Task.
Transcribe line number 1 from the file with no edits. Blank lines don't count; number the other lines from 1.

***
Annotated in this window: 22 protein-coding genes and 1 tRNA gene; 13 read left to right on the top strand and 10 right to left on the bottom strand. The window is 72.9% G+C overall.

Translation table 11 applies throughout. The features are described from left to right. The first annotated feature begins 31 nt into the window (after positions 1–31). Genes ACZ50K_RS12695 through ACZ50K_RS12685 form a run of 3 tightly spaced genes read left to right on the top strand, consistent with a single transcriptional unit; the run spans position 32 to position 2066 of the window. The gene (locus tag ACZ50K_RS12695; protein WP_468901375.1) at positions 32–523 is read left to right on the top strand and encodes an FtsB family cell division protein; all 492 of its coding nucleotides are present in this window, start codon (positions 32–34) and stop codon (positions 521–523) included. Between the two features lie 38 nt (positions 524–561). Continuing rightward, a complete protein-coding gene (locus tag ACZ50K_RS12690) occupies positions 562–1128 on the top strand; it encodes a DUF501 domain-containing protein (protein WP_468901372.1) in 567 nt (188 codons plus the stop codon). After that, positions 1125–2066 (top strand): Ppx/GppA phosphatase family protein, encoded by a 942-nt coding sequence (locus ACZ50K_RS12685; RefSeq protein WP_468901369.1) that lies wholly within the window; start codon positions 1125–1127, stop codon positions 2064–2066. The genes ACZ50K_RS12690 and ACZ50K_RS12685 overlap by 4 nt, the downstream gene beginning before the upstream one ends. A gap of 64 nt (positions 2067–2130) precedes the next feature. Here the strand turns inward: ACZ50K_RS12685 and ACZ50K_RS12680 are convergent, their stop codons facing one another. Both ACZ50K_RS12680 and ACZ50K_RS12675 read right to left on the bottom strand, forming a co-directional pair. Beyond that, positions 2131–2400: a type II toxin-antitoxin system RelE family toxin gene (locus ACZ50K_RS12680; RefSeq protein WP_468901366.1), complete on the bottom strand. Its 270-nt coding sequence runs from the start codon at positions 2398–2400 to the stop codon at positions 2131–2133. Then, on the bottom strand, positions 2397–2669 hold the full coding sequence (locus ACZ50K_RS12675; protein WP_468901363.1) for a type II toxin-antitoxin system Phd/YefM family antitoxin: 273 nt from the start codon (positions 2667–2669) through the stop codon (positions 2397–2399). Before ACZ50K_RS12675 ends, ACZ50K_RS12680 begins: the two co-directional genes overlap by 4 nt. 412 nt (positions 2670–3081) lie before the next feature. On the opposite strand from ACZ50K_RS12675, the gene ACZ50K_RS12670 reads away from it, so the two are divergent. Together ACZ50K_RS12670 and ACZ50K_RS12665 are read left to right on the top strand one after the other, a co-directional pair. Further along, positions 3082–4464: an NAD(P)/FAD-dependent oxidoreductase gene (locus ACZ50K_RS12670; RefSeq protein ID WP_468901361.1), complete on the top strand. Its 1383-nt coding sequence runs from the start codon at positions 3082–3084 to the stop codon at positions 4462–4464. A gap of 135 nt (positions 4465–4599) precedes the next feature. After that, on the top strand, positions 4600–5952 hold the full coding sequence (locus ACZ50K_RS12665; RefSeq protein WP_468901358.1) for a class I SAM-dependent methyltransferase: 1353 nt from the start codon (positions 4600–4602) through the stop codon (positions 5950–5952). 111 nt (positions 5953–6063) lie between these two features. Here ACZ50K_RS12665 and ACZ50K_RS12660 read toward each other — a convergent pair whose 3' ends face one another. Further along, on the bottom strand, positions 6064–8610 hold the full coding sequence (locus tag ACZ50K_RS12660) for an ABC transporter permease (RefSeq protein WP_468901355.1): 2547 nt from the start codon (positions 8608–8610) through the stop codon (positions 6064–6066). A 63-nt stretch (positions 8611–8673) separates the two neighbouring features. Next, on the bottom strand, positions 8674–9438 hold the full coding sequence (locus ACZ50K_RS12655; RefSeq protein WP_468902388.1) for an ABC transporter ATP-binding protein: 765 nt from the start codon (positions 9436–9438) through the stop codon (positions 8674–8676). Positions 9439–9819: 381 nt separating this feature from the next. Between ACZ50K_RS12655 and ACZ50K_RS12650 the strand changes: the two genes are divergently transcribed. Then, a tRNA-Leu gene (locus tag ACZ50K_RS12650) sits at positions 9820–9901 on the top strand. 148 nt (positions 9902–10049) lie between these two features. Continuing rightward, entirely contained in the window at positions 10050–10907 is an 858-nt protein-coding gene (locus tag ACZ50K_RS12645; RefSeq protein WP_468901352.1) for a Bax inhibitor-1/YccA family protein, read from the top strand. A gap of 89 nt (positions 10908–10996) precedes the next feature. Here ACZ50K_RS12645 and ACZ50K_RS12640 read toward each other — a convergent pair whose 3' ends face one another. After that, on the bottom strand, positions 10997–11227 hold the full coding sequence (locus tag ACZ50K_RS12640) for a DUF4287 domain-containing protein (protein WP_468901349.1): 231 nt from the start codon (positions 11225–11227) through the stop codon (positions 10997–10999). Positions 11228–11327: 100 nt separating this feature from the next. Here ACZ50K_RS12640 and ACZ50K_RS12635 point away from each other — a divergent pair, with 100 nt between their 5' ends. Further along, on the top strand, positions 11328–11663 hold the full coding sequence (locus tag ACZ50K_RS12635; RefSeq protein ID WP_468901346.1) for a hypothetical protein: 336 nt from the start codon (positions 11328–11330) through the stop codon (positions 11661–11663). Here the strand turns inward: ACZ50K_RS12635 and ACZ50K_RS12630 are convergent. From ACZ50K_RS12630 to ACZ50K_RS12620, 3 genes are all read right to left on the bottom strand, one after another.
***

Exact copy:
Annotated in this window: 22 protein-coding genes and 1 tRNA gene; 13 read left to right on the top strand and 10 right to left on the bottom strand. The window is 72.9% G+C overall.